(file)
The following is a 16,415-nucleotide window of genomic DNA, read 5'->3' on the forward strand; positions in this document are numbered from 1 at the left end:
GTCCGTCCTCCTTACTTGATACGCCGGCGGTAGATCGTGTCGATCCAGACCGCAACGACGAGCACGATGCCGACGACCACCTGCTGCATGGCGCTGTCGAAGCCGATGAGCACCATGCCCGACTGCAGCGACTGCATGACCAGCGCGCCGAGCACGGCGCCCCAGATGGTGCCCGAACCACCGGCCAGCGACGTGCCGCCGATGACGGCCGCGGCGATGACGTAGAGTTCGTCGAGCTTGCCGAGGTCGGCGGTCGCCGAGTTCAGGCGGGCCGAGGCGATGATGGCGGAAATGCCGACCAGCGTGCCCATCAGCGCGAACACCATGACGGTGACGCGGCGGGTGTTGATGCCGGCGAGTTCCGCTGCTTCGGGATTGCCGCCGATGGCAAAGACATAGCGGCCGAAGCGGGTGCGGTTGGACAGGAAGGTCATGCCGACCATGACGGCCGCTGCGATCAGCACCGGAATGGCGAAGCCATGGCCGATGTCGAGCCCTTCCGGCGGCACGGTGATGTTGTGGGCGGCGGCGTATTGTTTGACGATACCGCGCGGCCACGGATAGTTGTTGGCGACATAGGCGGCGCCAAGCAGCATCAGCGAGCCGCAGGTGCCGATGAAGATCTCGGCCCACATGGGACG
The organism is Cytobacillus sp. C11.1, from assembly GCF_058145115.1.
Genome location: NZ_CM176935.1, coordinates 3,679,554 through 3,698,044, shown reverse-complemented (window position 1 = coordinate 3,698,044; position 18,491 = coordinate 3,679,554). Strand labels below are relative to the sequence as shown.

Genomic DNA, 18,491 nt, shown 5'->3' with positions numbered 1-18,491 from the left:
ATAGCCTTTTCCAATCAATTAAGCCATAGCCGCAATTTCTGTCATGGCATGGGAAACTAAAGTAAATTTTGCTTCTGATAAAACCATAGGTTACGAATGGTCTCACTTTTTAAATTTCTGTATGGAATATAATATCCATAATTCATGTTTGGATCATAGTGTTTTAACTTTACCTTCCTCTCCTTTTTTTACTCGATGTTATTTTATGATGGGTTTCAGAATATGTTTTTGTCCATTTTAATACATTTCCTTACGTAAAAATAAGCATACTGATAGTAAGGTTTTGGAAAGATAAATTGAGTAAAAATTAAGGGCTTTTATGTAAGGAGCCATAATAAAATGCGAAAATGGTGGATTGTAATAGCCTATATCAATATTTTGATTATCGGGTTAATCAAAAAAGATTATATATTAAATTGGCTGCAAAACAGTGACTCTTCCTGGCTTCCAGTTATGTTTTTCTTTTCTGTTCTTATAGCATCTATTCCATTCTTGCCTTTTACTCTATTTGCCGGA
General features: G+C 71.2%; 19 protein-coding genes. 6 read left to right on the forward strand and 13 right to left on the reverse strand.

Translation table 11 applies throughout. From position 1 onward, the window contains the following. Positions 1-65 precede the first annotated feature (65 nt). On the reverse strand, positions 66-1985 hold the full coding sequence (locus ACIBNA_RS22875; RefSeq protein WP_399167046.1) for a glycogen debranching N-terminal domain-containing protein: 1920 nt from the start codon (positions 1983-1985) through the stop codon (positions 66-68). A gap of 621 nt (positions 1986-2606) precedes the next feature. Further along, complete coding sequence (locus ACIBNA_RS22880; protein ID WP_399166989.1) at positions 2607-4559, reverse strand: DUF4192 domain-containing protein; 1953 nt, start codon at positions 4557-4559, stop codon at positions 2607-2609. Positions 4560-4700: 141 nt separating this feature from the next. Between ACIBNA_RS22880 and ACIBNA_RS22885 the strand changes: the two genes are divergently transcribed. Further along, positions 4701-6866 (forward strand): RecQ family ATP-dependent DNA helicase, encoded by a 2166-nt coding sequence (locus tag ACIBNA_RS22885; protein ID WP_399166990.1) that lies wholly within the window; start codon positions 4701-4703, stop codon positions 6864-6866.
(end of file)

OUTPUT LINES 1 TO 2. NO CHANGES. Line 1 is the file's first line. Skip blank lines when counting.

The following is a 16,415-nucleotide window of genomic DNA, read 5'->3' on the forward strand; positions in this document are numbered from 1 at the left end:
GTCCGTCCTCCTTACTTGATACGCCGGCGGTAGATCGTGTCGATCCAGACCGCAACGACGAGCACGATGCCGACGACCACCTGCTGCATGGCGCTGTCGAAGCCGATGAGCACCATGCCCGACTGCAGCGACTGCATGACCAGCGCGCCGAGCACGGCGCCCCAGATGGTGCCCGAACCACCGGCCAGCGACGTGCCGCCGATGACGGCCGCGGCGATGACGTAGAGTTCGTCGAGCTTGCCGAGGTCGGCGGTCGCCGAGTTCAGGCGGGCCGAGGCGATGATGGCGGAAATGCCGACCAGCGTGCCCATCAGCGCGAACACCATGACGGTGACGCGGCGGGTGTTGATGCCGGCGAGTTCCGCTGCTTCGGGATTGCCGCCGATGGCAAAGACATAGCGGCCGAAGCGGGTGCGGTTGGACAGGAAGGTCATGCCGACCATGACGGCCGCTGCGATCAGCACCGGAATGGCGAAGCCATGGCCGATGTCGAGCCCTTCCGGCGGCACGGTGATGTTGTGGGCGGCGGCGTATTGTTTGACGATACCGCGCGGCCACGGATAGTTGTTGGCGACATAGGCGGCGCCAAGCAGCATCAGCGAGCCGCAGGTGCCGATGAAGATCTCGGCCCACATGGGACG